Wednesday, March 31, 2010

Sticking it to sole parents

I've just had my say on Paula Bennett's latest set of sticks to beat sole parents with - have a look at my latest Letter from Elsewhere on Scoop.  But to get a real feel for what's happening, have a look at the manual for MSD staff who have to administer the new rules. See if you can make sense of them. Then see if you think you could make them work fairly.

There seems to be very little emphasis on (a) helping sole parents actually find suitable jobs or (b) finding out what's actually going on in their lives that might lead to them failing their work test - and losing half their benefit. Knowing what precarious circumstances many sole parents live in, I can all too easily imagine you being judged guilty because you've had to find somewhere new to live, or your child has had an accident, or your car has broken down completely and there's no public transport...

Paula Bennett makes great play with the fact that she's been a sole parent. Yet she seems to have absolutely no idea of the real-life situations people at the bottom of the heap have to grapple with every day.

As for John Key - oh no, wait. His mother was a widow. So even if he was a child again now, she would come into the one category of sole parent who doesn't have to face the new Work Test.

Losing your partner by death is a tragedy. But having seen the many ways in which women (and a few men) can suddenly find themselves a sole parent, I simply do not understand why this distinction is still being made.

What is there about being deserted by your partner, or being beaten up and having to run away from your partner (and your home), that automatically makes you completely unable to act sensibly and responsibly (as I have no doubt John Key's mother did) and decide for yourself when you and your child/ren are ready and able to add paid work to your existing workload of parenting alone? (If you can find any, that is.)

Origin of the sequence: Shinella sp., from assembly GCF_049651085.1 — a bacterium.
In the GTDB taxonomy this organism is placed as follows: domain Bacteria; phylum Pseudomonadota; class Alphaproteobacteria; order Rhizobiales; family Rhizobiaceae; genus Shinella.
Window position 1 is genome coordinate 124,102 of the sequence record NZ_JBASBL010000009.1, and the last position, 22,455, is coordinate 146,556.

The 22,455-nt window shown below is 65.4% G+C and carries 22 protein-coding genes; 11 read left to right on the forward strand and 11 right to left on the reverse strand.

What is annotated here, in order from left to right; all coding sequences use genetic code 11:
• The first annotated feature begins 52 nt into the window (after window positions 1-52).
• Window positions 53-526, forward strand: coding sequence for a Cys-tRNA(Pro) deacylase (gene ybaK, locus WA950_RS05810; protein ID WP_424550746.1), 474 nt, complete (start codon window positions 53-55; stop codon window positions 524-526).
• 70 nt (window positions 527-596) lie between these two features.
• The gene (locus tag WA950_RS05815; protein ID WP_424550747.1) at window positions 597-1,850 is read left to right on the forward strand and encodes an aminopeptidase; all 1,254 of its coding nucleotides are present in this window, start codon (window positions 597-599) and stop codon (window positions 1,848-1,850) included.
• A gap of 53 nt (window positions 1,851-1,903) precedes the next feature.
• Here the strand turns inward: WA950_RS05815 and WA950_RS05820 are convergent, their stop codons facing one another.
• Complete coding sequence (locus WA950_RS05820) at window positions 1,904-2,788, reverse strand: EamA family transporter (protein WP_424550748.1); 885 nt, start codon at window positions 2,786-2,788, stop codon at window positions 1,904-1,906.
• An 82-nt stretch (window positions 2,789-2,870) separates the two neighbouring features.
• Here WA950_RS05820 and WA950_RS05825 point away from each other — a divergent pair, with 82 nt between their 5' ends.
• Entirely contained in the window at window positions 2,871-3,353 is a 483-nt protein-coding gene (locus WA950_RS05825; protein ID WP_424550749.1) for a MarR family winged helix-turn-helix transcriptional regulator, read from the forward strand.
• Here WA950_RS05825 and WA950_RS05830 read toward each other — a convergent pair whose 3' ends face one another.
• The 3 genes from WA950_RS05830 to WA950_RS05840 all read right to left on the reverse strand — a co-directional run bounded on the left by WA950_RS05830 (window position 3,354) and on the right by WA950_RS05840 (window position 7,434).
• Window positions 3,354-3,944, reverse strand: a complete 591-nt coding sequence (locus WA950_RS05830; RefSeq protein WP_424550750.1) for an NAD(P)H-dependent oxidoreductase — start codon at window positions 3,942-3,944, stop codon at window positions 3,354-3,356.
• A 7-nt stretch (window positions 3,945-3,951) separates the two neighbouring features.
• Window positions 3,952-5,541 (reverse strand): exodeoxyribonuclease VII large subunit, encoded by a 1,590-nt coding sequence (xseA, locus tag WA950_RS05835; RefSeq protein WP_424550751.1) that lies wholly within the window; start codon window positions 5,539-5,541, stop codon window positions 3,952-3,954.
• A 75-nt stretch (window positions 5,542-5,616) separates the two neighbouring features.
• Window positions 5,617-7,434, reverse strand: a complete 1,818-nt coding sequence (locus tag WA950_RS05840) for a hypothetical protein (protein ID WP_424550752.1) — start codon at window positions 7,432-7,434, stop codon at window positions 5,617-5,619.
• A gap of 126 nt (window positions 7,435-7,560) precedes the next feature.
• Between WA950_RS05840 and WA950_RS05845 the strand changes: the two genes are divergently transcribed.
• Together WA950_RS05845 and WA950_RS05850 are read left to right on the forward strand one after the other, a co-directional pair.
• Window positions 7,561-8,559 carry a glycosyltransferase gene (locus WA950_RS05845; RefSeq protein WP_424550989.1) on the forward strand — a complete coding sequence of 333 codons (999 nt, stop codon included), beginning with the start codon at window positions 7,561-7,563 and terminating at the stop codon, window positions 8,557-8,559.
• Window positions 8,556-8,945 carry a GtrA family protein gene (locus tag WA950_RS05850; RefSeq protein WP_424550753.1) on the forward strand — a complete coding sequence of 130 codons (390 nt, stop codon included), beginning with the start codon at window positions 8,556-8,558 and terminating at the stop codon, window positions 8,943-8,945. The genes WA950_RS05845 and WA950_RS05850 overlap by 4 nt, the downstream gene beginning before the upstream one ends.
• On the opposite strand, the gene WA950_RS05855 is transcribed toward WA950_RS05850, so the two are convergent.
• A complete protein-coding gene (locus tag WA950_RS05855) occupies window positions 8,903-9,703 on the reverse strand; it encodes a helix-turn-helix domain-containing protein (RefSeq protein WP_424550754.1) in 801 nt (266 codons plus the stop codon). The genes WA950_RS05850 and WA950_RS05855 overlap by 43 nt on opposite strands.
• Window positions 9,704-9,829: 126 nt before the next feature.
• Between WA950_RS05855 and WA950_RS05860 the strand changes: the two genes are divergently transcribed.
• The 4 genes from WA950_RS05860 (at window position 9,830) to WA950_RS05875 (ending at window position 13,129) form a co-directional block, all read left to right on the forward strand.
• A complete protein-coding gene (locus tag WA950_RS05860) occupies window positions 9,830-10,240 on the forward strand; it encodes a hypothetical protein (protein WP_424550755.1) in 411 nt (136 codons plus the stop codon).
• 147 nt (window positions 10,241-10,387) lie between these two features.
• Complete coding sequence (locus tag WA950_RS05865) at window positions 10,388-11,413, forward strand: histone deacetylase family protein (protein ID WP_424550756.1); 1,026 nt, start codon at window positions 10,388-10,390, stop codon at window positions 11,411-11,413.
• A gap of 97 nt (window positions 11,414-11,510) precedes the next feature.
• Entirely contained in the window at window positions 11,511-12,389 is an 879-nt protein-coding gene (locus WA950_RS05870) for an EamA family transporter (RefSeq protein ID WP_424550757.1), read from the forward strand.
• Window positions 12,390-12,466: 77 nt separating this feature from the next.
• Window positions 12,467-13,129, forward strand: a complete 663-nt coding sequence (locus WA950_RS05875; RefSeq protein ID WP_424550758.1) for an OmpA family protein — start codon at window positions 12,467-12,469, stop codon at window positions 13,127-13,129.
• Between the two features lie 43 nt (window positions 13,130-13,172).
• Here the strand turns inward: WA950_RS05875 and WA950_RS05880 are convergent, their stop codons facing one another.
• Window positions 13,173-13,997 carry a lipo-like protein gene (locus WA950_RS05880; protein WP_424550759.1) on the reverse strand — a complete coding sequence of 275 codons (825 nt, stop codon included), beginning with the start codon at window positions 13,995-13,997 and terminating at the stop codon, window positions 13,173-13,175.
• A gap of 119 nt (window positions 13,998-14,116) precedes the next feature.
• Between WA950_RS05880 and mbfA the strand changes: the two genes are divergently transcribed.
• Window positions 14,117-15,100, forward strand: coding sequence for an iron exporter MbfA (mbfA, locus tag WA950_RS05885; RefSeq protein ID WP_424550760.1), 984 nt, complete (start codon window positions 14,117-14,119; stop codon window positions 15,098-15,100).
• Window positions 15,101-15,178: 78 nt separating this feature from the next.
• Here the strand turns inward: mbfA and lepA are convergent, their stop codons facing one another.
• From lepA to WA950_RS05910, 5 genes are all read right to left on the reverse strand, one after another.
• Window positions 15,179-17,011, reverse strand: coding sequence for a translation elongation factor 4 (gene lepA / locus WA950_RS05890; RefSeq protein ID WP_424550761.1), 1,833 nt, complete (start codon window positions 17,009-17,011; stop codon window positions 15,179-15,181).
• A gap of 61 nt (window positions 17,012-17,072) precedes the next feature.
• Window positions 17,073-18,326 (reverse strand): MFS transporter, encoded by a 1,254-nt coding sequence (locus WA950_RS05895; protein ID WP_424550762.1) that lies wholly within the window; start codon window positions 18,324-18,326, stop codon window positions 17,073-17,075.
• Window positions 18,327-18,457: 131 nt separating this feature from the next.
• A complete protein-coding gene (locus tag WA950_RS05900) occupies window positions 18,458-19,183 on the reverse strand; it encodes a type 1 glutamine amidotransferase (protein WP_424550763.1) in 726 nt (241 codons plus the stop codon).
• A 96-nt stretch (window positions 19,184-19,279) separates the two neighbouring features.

Friday, March 12, 2010

Losing it with Peter Singer

Some days, everything goes wrong. I was getting ready to go to some Writers and Readers sessions when I discovered my wallet wasn't in my bag. Frantic searching failed to unearth it. So I had to borrow the EFTPOS card for Harvey's account to get some bus money from the machine up the road. When I tried to get the cash, it said "Your card has expired, we have retained it." Rushed back home and found Harvey did have a replacement card, he just hadn't got around to cutting up the old one. The new one worked, so I got money.

Then I realised I would need to call Harvey during the day, but my mobile phone had almost no cash left on it, and I couldn't use my own credit card to top it up because I'd just cancelled it, hadn't I. Yet another borrowing, this time of Harvey's Visa, followed by a long session on the phone as I (a) mucked up the business of putting the card number in for the automatic top-up, (b) did it all again and got the number right, only to have the autovoice tell me, at the very end, that the automated top-up system had failed and I was being put through to an operator instead, and (c) spent another ten minutes attempting to complete the process with someone in, I think, the Philippines, who kept getting the card number wrong (but never once asked me for the card-holder's name, which was lucky, as it saved me explaining that this man with the completely different surname was my husband). I lost it only at the very end when, while waiting for the top-up to finally go through, he started telling me how I could do it online instead (thereby, presumably, doing him out of a job, but I didn't like to mention that).

Making it down to Writers and Readers at last, I got through two sessions (Margo Lanagan with Eirlys Hunter, fantastic, and Bill Manhire with Steve Braunias, both impressive and heartwarming) before I tried to phone Harvey to tell him the wallet wasn't at the Embassy. But my phone told me there was a text, so I thought I'd better try to read it. Don't laugh, but I've never received a text before, let alone sent one. "I'm so sorry you've had such a bad morning, Anne", it said. "I have"

and then it stopped. I stared at the phone for a while before I figured out that maybe I could read the rest if I used the downward scroll button. It worked, and the next page said "found your wallet in the car." It was from my lovely niece Jenny, who is staying with us, and when she couldn't raise me on the phone (of course I had dutifully turned it off for the sessions) she decided it was high time I learnt to read texts. She was right, and she made my day.

So then I went to hear Peter Singer, who thinks it's wrong to kill and eat chickens regardless of how well they are treated (actually the said chickens would not, of course, exist at all if they weren't destined to be food, though he didn't discuss that), but probably not wrong to end the lives of severely intellectually disabled people, whose life (unlike the life of chickens) he apparently cannot imagine himself into, any more than he can imagine himself into the life of a cabbage (which he is therefore happy to eat). Does that mean it would be okay to eat severely intellectually disabled people? Probably not, eh.